One of the keys to understanding Slow Church is captured in the seventeenth-century French phrase le goût de terroir, which can be translated “the taste of the place.”
Carlo Petrini, co-founder of the Slow Food movement, writes often about terroir as “the combination of natural factors (soil, water, slope, height above sea level, vegetation, microclimate) and human ones (tradition and practice and cultivation) that gives a unique character to each small agricultural locality and the food grown, raised, made, and cooked there.” Thus, a Pinot noir from Oregon’s Willamette Valley takes on the taste and texture of the grape, the soil, the barrel, and the late frost. Milk, it turns out, is also highly sensitive to terroir, according to a fascinating and slightly terrifying article on raw milk in the latest issue of The New Yorker.
In the same way that food and wine take on the taste of the place, Slow Church is rooted in the natural, human, and spiritual cultures of particular places. Slow Church is a distinctively local expression of the global body of Christ. “The Word became flesh and blood, and moved into the neighborhood” (John 1:14, The Message).
This is a concept we will be unpacking further in the Slow Church book and on this blog. We look forward to hearing your thoughts about and experiences with the terroir of your places. Today, on the second to last day of National Poetry Month, I’d like to add to our conversation a poem by Robert Morgan. The poem is called “Terroir” and it’s from Morgan’s 2011 collection of the same name. One reason I like this poem is that it hints at how complex our experience of our places can be. The pleasure of living fully into our places comes with the risk of pain. It reminds me of that famous passage from C.S. Lewis’s The Four Loves:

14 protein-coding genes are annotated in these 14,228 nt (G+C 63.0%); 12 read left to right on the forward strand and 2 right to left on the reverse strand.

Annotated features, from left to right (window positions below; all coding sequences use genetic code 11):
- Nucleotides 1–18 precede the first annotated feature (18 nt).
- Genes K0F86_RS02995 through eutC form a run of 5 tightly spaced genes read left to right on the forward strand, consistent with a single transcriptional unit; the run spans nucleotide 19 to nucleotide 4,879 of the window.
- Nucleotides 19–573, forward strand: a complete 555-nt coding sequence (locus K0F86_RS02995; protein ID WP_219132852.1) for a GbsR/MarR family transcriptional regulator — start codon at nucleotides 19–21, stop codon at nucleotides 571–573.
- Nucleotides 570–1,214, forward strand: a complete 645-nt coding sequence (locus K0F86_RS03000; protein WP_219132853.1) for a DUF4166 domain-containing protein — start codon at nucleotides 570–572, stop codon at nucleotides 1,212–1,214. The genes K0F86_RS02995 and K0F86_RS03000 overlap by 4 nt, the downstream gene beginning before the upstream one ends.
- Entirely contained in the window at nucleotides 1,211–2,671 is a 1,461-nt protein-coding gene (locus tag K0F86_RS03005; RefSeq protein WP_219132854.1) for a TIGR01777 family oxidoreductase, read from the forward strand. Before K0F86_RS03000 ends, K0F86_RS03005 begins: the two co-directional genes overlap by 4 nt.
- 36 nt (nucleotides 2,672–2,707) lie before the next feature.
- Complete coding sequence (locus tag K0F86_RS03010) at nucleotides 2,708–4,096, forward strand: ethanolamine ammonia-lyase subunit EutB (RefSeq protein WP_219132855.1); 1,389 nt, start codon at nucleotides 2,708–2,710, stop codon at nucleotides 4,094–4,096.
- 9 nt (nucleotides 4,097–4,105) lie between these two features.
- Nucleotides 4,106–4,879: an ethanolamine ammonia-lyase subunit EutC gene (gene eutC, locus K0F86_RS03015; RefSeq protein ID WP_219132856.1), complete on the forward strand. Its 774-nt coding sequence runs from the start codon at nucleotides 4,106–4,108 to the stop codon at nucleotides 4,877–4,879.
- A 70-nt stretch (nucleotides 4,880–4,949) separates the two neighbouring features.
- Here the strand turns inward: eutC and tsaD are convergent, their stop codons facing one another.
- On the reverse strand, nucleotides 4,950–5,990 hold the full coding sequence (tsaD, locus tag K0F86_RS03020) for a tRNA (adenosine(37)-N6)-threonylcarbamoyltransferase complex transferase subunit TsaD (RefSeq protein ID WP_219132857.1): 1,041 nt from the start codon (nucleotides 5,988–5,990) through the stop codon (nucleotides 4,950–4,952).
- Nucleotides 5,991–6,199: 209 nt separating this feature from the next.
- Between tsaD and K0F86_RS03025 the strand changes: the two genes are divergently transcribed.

To love at all is to be vulnerable. Love anything and your heart will be wrung and possibly broken. If you want to make sure of keeping it intact you must give it to no one, not even an animal. Wrap it carefully round with hobbies and little luxuries; avoid all entanglements. Lock it up safe in the casket or coffin of your selfishness. But in that casket, safe, dark, motionless, airless, it will change. It will not be broken; it will become unbreakable, impenetrable, irredeemable.
To love a place is to be vulnerable.
Robert Morgan also mentions Gerard Manley Hopkins’s notion of “inscape,” which we will have to explore together as well. Here is that poem:
The quality that seems unique,
as thriving from a special spot
of soil, air flow and light specific,
and also frost and winter sleep,
conditions of a particular year,
as every instance comes just once
with mix of mineral and grease,
what Hopkins chose to call inscape,
or individuation, sounds
so close to terror you’d confuse
the two, as if the finest and
the rarest blend would come with just
a hint of fear or pain, the sting
and shiver of revulsion with
the savor of the earth and sun,
of this once, not returning, sung
for this one ear, on this one tongue.